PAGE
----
Nocdurna was marketed in Denmark in August 2016 for symptomatic treatment of nocturia caused by idiopathic nocturnal polyuria in adults. Nocdurna differs from existing desmopressin products by its lower strengths of respectively 25 µg and 50 µg per tablet, enabling a lower dose compared to other desmopressin tablets whose lowest dose is 60 µg. Nocdurna is especially suited for elderly patients as treatment with desmopressin in elderly patients is associated with a dose-dependent increased risk of hyponatraemia, which is the reason why the existing products on the market are not recommended in the elderly. Unlike the other desmopressin products, Nocdurna is not authorised for treatment of nocturnal enuresis and diabetes insipidus.
In comparable placebo studies, the efficacy of Nocdurna proved modest with a reduction in the number of night time urinations of 1.46 in women and 1.25 in men compared to 1.24 in the female placebo group and 0.88 in the male placebo group, corresponding to a difference of 0.22 night time urinations in women and 0.37 in men. The incidence of hyponatraemia in Nocdurna treatment was approx. 1 % in women and 3 % in men and was primarily seen in elderly people over 65. Nocdurna is not authorised in the USA since it is not believed that the modest effect justifies the adverse reactions.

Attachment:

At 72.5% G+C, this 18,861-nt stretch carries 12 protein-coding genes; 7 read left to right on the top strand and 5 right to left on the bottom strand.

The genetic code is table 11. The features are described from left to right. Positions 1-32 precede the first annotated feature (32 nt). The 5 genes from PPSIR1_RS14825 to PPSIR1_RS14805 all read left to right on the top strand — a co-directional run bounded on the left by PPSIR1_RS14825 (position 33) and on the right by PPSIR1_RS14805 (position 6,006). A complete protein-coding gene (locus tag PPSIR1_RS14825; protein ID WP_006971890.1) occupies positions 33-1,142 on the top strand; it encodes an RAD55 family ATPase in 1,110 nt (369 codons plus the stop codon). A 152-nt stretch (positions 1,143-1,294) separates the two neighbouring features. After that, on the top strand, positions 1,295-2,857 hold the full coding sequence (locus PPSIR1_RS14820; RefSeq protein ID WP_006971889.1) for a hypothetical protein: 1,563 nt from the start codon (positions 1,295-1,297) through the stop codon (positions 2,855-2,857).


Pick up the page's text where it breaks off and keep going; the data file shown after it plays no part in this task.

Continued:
It is IRF's overall assessment that Nocdurna treatment cannot be recommended to treat nocturia caused by idiopathic nocturnal polyuria in adults because the effect is too modest compared to the price and adverse reactions. The treatment could be considered for patients who have not responded adequately to lifestyle intervention regarding fluid intake and urination in the evening hours, but if no clinically relevant improvement is seen within approx. 1 month, it should be considered to stop treatment. For the treatment of especially elderly patients, Nocdurna should be preferred over the other desmopressin products due to the lower dose.